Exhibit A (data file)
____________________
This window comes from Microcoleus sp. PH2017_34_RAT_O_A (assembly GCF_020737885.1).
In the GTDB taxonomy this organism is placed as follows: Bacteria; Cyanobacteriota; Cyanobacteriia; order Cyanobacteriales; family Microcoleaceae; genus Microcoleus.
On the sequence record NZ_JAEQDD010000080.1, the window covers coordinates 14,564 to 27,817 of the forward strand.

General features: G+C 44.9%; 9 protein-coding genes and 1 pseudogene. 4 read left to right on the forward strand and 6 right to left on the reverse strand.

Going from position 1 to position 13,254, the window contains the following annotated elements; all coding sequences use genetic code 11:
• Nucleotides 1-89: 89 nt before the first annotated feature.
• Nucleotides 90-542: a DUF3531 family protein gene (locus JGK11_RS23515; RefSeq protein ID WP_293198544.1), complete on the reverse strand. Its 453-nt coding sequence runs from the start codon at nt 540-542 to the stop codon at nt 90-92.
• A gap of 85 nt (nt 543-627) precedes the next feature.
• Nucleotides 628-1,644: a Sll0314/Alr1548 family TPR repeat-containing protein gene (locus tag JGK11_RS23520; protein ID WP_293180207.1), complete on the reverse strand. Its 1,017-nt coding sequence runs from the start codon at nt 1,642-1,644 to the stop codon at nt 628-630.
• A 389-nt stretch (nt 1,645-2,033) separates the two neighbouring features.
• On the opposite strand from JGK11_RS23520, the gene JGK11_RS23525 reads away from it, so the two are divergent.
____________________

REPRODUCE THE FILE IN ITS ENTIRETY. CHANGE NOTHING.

This window comes from Microcoleus sp. PH2017_34_RAT_O_A (assembly GCF_020737885.1).
In the GTDB taxonomy this organism is placed as follows: Bacteria; Cyanobacteriota; Cyanobacteriia; order Cyanobacteriales; family Microcoleaceae; genus Microcoleus.
On the sequence record NZ_JAEQDD010000080.1, the window covers coordinates 14,564 to 27,817 of the forward strand.

General features: G+C 44.9%; 9 protein-coding genes and 1 pseudogene. 4 read left to right on the forward strand and 6 right to left on the reverse strand.

Going from position 1 to position 13,254, the window contains the following annotated elements; all coding sequences use genetic code 11:
• Nucleotides 1-89: 89 nt before the first annotated feature.
• Nucleotides 90-542: a DUF3531 family protein gene (locus JGK11_RS23515; RefSeq protein ID WP_293198544.1), complete on the reverse strand. Its 453-nt coding sequence runs from the start codon at nt 540-542 to the stop codon at nt 90-92.
• A gap of 85 nt (nt 543-627) precedes the next feature.
• Nucleotides 628-1,644: a Sll0314/Alr1548 family TPR repeat-containing protein gene (locus tag JGK11_RS23520; protein ID WP_293180207.1), complete on the reverse strand. Its 1,017-nt coding sequence runs from the start codon at nt 1,642-1,644 to the stop codon at nt 628-630.
• A 389-nt stretch (nt 1,645-2,033) separates the two neighbouring features.
• On the opposite strand from JGK11_RS23520, the gene JGK11_RS23525 reads away from it, so the two are divergent.